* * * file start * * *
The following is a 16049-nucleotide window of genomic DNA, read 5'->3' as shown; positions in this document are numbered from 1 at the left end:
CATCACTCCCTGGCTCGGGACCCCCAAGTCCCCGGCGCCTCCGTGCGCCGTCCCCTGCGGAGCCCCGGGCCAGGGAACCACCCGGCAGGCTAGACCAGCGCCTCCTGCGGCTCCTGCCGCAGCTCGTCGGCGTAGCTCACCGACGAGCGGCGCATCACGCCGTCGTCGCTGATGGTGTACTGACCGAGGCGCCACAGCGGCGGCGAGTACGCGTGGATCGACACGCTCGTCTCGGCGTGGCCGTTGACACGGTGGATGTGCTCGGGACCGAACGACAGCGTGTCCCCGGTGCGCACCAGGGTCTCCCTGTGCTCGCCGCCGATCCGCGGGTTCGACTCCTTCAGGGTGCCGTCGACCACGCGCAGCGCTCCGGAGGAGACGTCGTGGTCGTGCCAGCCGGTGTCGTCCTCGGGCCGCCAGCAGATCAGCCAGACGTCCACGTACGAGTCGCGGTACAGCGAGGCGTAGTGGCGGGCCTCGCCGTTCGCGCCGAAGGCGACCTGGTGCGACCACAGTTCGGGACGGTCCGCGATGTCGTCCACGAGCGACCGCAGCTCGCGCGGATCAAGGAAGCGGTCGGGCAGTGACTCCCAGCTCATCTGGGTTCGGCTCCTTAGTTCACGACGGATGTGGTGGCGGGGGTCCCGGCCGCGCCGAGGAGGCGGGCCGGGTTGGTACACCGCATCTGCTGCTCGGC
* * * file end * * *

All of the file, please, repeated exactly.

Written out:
The following is a 16049-nucleotide window of genomic DNA, read 5'->3' as shown; positions in this document are numbered from 1 at the left end:
CATCACTCCCTGGCTCGGGACCCCCAAGTCCCCGGCGCCTCCGTGCGCCGTCCCCTGCGGAGCCCCGGGCCAGGGAACCACCCGGCAGGCTAGACCAGCGCCTCCTGCGGCTCCTGCCGCAGCTCGTCGGCGTAGCTCACCGACGAGCGGCGCATCACGCCGTCGTCGCTGATGGTGTACTGACCGAGGCGCCACAGCGGCGGCGAGTACGCGTGGATCGACACGCTCGTCTCGGCGTGGCCGTTGACACGGTGGATGTGCTCGGGACCGAACGACAGCGTGTCCCCGGTGCGCACCAGGGTCTCCCTGTGCTCGCCGCCGATCCGCGGGTTCGACTCCTTCAGGGTGCCGTCGACCACGCGCAGCGCTCCGGAGGAGACGTCGTGGTCGTGCCAGCCGGTGTCGTCCTCGGGCCGCCAGCAGATCAGCCAGACGTCCACGTACGAGTCGCGGTACAGCGAGGCGTAGTGGCGGGCCTCGCCGTTCGCGCCGAAGGCGACCTGGTGCGACCACAGTTCGGGACGGTCCGCGATGTCGTCCACGAGCGACCGCAGCTCGCGCGGATCAAGGAAGCGGTCGGGCAGTGACTCCCAGCTCATCTGGGTTCGGCTCCTTAGTTCACGACGGATGTGGTGGCGGGGGTCCCGGCCGCGCCGAGGAGGCGGGCCGGGTTGGTACACCGCATCTGCTGCTCGGC